I started writing this story back in 2008 on my original lenten blog.  It has been on my heart, though I had set it aside.  I wasn’t sure that it was a story that anyone cared to read.  And then our hard drive crashed awhile back, I feared that the original had been lost forever.  And I let it go…  Until a friend sent me a message asking about it, and whether I had written any more.  Six years later.  It had touched her and she saved a copy.  I asked her if she could send it to me.  And lo! she found it in the archives of my old blog and sent the link.  Here it is.  I hope that it blesses you as much as it did me in re-reading it.

lavender

She stands by the doorway holding in her hands a sack of bread and dried figs, and an extra robe to keep Him warm. He has said that he must leave on an important journey, one that will fulfill the Will of His Father. There isn’t much time to prepare, and she remembers the story of her ancestors fleeing into the desert, without enough time to even allow the bread to rise. She smiles. Her heart swells with love for Him. He has grown into a fine man. Joseph would be proud.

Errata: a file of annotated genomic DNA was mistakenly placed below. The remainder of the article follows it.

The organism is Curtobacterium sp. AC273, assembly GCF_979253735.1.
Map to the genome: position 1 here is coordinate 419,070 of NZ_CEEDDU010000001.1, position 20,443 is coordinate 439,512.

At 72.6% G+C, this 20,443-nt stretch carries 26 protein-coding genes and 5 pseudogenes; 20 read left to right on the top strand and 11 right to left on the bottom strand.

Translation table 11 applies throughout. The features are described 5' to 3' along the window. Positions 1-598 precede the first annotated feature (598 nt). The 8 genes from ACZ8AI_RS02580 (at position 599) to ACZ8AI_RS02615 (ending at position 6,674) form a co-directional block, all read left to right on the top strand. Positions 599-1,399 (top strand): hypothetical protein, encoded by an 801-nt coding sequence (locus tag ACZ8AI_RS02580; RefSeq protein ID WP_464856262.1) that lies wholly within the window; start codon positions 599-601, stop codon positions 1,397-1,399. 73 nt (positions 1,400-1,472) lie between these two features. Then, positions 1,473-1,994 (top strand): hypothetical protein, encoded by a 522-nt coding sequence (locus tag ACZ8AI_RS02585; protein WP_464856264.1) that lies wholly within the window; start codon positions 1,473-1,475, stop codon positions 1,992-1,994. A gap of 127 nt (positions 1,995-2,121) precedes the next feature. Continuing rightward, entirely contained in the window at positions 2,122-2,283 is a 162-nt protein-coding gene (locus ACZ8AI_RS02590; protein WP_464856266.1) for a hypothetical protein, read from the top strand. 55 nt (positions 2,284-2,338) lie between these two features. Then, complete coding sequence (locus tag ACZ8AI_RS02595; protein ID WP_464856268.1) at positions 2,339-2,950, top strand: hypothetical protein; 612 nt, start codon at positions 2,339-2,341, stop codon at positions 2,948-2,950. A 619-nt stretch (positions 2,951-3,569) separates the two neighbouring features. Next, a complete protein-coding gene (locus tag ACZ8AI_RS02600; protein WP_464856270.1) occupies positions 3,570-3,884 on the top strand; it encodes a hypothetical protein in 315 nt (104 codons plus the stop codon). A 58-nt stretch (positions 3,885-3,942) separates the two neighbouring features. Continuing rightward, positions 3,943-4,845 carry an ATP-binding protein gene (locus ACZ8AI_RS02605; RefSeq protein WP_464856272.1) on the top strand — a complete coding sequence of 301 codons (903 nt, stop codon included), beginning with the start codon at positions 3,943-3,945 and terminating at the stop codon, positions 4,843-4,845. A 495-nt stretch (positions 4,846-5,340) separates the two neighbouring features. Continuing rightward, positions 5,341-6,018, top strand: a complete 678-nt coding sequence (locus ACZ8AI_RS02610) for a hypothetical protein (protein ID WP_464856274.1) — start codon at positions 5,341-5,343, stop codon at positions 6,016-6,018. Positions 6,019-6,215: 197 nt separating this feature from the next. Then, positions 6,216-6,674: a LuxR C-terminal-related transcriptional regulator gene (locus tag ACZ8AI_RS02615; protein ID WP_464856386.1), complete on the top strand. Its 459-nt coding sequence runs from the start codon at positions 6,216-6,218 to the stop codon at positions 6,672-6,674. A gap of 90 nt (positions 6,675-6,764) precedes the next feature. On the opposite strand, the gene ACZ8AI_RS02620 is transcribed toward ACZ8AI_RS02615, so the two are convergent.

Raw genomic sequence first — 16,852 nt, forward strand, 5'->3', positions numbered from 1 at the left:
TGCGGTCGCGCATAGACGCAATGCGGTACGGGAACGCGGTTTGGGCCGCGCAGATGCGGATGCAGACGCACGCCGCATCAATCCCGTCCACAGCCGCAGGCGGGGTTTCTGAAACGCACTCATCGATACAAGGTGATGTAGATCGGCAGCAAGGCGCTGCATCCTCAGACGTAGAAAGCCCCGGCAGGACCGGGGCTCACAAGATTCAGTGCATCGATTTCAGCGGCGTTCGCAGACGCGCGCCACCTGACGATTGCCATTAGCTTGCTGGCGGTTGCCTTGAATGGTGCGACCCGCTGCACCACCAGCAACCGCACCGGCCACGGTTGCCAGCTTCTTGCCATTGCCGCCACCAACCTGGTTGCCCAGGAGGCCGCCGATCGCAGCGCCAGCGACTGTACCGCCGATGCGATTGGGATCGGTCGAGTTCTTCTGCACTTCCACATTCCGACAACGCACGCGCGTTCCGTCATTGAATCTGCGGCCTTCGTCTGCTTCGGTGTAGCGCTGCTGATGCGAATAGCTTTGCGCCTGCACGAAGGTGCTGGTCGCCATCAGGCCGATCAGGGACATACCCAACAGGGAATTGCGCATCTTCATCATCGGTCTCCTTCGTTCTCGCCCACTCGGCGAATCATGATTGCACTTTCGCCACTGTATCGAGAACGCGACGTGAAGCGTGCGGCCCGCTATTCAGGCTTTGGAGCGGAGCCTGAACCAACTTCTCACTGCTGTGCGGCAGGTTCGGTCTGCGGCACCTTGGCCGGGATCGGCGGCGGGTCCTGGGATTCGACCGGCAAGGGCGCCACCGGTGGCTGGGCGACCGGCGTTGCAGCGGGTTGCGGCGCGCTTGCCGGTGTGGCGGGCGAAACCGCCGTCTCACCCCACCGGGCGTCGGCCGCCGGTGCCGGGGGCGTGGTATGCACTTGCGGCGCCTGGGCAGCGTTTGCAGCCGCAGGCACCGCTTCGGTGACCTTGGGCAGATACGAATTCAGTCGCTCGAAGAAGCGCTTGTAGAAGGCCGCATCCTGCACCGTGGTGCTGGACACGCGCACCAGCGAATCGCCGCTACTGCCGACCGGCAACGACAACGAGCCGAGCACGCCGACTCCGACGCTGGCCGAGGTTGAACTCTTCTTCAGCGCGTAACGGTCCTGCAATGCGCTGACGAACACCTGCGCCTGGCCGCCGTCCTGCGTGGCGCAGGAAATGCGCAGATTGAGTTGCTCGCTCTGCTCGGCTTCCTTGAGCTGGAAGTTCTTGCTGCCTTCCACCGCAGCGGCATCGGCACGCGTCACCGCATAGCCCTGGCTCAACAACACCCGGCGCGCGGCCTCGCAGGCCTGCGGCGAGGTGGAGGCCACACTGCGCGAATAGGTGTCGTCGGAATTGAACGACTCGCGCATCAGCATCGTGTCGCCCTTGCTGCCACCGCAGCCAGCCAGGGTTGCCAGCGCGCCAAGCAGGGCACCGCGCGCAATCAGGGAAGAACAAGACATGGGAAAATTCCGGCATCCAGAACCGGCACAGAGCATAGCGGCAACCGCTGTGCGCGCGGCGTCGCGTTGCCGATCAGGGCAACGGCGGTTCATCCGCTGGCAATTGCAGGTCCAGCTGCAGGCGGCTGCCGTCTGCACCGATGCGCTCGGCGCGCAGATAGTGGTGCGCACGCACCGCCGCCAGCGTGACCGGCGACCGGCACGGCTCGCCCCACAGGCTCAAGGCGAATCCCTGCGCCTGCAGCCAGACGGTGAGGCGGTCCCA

He comes in from bathing in the well, His hair is still wet and His robe smells of lavender and sunshine, just as His clothes have done since He was a babe. Once again, her heart overflows.

“I have packed you some bread and some figs so that you won’t be hungry. And here is an extra robe to keep you warm. These spring nights can be so cold,”

“Woman”, he says smiling “you spoil me.”

“Yes, but it is only because I love you so”, Mary smiles back.

He takes the sack and the robe tenderly from her hands. She gazes up into His soft brown eyes, those beautiful eyes, then reaches up and tweaks His beard.

“Kol tuv”, she says.

He reaches for her hand, which is still resting on his cheek, and squeezes it.